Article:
The larva and its web inside a Mexican jumping bean. Â The photo with a blue background shows three carpels forming a complete pod. Â Photo courtesy of phys.org
Â There is a very short video if you click the link.
As winter approaches the larvae spin silken cocoons around themselves. Â They will remain motionless during the winter months as the larva transforms into a pupa. Â The following spring or summer, when jumping bean shrubs are once again in flower, the pupa pushes through a small circular trapdoor in the wall of the carpel (which it created before pupation), the pupal covering splits open, and a small gray moth crawls out of the pupal case. Â The moth only lives a few days, enough time to mate and lay eggs to start the whole process over again. Â
A photo showing pods with the pushed open trapdoors, a pupa shell and the nondescript gray moth a Mexican jumping bean larva transforms into. Â Photo courtesy of greenbuzz
How does the Mexican jumping bean jump? Amazingly, the larva spins a silk lining on the inner walls of the convex shaped carpel. Â By grasping the silk lining with its forelegs and snapping its body, the larva is able to transfer the full force of its movement to the carpel causing it to suddenly "jump". Â The larva also will walk up the side of its pod, causing the bean to roll on a level surface. Â Despite their name, it is very rare that the bean jumps off of the surface. Â As was mentioned earlier, they are much more active when the temperature is hot. Â But mine move around even in the coolness of air conditioning (like they are now as I type this).Â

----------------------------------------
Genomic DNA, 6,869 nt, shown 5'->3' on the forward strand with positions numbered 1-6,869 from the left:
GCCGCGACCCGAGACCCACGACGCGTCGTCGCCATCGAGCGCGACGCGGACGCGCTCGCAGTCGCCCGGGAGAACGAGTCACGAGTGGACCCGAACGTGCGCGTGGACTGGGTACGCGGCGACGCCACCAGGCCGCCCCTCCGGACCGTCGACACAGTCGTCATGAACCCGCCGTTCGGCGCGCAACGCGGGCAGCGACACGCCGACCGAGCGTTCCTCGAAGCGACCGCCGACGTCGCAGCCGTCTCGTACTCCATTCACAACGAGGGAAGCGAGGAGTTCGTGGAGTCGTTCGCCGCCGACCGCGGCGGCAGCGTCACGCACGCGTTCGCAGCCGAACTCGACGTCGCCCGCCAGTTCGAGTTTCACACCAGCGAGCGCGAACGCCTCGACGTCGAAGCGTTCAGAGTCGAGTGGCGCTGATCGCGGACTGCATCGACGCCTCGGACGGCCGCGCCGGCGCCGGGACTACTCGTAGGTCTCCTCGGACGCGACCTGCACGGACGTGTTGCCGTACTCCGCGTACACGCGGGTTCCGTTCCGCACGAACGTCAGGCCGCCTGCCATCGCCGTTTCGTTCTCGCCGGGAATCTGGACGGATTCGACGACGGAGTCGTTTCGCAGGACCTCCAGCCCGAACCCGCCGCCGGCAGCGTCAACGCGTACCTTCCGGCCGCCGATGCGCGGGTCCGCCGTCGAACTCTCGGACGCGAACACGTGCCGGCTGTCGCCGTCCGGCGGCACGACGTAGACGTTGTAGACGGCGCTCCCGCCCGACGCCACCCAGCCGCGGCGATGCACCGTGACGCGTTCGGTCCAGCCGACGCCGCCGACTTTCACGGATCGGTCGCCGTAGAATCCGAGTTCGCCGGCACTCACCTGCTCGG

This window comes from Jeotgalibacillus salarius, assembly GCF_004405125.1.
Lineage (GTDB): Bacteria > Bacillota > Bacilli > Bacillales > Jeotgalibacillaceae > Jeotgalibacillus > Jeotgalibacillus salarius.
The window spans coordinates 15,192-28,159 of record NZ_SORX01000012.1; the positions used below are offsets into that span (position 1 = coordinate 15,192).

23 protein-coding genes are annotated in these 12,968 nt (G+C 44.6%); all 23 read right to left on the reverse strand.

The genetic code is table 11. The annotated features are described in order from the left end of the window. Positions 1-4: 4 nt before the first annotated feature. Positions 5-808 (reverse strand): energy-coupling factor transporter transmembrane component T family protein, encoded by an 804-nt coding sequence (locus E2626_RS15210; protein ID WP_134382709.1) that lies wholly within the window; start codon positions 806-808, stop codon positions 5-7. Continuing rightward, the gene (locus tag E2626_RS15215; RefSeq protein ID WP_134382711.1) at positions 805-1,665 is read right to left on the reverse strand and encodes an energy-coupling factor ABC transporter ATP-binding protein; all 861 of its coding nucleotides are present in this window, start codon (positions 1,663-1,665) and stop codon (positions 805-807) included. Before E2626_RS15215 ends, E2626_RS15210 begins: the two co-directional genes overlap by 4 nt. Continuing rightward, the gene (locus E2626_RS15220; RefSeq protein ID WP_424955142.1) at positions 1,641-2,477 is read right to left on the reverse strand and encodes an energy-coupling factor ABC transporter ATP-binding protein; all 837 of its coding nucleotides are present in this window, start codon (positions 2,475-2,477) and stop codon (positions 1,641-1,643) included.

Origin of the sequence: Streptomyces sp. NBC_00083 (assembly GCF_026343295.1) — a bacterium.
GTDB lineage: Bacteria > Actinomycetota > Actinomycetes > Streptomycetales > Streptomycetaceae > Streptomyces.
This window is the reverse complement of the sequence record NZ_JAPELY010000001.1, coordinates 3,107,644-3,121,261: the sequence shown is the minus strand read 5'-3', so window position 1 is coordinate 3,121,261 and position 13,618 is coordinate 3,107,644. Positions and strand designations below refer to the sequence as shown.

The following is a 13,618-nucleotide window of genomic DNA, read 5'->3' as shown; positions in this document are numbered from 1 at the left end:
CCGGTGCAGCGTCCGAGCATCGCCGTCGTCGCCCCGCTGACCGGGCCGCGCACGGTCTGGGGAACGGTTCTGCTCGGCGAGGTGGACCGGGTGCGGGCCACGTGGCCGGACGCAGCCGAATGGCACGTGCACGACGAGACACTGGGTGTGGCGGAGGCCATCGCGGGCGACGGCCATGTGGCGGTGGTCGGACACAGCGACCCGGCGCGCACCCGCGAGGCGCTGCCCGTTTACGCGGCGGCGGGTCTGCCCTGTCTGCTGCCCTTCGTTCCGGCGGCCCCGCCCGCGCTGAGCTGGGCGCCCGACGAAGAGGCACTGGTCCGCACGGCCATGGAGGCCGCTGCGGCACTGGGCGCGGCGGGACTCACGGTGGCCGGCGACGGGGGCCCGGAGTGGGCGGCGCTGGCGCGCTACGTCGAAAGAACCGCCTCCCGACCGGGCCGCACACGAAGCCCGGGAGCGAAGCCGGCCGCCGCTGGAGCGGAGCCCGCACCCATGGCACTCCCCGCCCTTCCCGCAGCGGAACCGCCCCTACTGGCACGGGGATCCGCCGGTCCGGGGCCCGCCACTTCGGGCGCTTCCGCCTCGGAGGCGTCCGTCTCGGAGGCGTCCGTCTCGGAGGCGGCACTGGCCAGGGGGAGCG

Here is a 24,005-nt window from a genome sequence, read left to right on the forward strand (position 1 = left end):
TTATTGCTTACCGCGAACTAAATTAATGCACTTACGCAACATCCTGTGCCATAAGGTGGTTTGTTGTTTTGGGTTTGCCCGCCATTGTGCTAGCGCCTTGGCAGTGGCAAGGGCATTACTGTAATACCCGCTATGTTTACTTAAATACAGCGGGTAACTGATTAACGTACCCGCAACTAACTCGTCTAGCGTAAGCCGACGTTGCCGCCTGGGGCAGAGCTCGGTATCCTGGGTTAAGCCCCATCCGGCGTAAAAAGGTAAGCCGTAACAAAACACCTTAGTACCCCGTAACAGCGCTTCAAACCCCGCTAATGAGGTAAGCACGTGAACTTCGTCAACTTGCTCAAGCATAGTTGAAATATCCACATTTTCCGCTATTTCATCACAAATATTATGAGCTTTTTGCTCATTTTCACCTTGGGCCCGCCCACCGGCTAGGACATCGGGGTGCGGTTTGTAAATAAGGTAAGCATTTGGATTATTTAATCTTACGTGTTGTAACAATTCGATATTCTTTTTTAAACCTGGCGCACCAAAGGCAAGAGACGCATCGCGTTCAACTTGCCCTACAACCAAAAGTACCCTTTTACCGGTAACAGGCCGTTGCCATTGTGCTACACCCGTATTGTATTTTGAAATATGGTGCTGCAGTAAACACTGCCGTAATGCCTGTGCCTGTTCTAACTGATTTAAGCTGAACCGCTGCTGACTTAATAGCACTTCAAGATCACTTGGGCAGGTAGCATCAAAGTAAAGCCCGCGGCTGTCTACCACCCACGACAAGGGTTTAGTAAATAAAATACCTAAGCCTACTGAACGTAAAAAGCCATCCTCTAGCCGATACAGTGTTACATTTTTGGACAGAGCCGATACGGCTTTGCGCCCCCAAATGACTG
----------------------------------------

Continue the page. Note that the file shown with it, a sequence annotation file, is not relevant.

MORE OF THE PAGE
A whole bunch of Mexican jumping beans ready to be sorted. Â Photo courtesy of fontplaydotcom
Alamos, a small historical town located in the Mexican state of Sonora, calls itself the "Jumping Bean Capital of the World". Â It was there that Joaquin Hernandez, at the age of 12, cornered the jumping bean market in 1921. Â He paid the citizens of the town to bring him the "beans", where he employed people to carefully sift through and pick active jumpers from inactive ones. Â Each year close to 20 million jumping beans are sold worldwide, although I have read that the number is dropping due to overharvesting. Â Maybe that's why I don't see them as much anymore. Â If cared for properly, their life expectancy is usually 3-6 months.Â
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I remember buying Mexican jumping beans as a kid from displays like this (: Â Photo courtesy of Chaparral Novelties
Well, there you have it: Â everything you ever wanted to know about Mexican jumping beans but were afraid to ask - LOL! Â Such simple pleasures that life can offer if we would just take the time to look and experience.
If you would like to make my day, please leave a comment! Â Thanks!